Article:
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Why do I continue to resist reading Joyce Carol Oates when she is such a great writer? True, her themes are gothic and grotesque, but her power of writing transcends such genre typecasting. Carthage is one of her finest – if not the finest – of her many (forty) novels. It is a powerful anti-war, anti-media and anti-love story. It is finely woven and unexpected; the suspense she weaves throughout the story is palpable. The reader will also care about all the characters; even her anti-hero is redeemed.

The story echoes the book Lovely Bones; a young girl is missing. A wounded war veteran was last seen in her company and the plot does thicken.

Juliet Mayfield is engaged to the hometown hero. He is such a hero that he volunteers for the army and descends into the pit of hell. He returns much changed and maimed, but Juliet’s love does not falter. When her sister, Cressida disappears, Juliet and her family fear the worst. Even more horrible, Cressida was last seen with Juliet’s war damaged fiancée. This is an amazing book by a great writing talent. Like Stephen King and great novelists, there seems to be a million stories contained in the mind of Joyce Carol Oates. We are lucky enough to be the recipient of her printed prose. Oates seems to breathe stories into such substance that the reader enters her dreamlike universe and refuses to part with it until page 482. A great gift for any literature lover.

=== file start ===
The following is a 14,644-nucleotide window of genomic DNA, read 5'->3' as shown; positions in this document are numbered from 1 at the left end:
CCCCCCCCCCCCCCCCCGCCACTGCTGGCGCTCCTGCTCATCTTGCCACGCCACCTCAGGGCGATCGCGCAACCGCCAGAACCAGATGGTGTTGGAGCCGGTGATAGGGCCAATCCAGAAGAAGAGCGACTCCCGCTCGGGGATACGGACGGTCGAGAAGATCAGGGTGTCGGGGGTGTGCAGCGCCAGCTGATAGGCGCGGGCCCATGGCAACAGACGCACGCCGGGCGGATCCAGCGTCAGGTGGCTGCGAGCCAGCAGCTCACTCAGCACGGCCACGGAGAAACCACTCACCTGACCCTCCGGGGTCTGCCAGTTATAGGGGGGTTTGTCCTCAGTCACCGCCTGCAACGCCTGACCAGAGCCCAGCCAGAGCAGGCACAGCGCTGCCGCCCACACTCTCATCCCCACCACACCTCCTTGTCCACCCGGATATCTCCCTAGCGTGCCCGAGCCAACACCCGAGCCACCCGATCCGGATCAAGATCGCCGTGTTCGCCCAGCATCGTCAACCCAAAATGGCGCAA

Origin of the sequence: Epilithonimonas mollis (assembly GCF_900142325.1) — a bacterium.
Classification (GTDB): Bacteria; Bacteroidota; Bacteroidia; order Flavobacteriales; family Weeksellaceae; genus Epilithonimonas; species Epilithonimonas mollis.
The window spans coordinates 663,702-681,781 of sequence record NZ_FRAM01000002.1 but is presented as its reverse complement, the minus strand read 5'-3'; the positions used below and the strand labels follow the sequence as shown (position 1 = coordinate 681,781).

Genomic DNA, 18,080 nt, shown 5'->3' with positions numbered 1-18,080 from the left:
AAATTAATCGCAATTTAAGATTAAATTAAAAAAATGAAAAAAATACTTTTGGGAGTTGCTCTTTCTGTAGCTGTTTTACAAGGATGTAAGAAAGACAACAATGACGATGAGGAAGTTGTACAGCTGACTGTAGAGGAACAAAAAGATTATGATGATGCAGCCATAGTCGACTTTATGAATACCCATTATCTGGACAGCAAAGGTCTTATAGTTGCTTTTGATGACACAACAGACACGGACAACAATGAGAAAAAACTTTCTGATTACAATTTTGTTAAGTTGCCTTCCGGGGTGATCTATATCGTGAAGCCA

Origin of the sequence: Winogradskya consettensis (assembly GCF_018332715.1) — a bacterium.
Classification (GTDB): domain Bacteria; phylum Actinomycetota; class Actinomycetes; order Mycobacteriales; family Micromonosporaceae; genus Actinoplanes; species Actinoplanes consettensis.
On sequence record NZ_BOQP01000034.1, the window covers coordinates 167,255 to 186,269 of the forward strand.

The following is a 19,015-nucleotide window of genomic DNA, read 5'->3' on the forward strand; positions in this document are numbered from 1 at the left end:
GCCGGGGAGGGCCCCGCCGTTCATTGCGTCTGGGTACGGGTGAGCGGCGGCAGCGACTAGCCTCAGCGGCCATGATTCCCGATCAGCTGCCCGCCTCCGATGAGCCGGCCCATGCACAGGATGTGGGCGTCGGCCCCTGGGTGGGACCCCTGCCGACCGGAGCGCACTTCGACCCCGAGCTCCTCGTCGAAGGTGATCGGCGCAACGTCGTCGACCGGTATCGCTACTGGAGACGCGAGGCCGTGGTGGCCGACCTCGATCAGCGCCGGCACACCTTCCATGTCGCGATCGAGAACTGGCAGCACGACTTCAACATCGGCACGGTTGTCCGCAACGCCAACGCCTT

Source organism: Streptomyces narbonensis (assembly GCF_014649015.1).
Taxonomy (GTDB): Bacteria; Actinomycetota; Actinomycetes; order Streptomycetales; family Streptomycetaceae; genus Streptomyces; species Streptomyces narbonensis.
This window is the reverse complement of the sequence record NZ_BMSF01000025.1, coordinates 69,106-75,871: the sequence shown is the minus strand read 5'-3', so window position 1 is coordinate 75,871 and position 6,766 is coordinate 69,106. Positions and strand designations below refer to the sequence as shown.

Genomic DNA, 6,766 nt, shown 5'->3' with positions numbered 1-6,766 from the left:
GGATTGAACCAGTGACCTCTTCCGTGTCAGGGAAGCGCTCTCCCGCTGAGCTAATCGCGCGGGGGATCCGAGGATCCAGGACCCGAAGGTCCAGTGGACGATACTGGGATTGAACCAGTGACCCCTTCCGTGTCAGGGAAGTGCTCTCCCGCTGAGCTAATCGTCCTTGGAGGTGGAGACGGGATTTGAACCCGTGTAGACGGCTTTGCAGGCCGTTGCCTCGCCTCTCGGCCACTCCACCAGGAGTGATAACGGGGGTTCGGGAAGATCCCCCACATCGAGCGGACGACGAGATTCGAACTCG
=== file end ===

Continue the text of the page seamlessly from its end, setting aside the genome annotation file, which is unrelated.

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Star Count 5/5
Format Hard
Page Count 482 pages
Publisher Ecco
Publish Date 2014-Jan-21
ISBN 9780062208125 Buy this Book
Issue February 2014
Category Modern Literature


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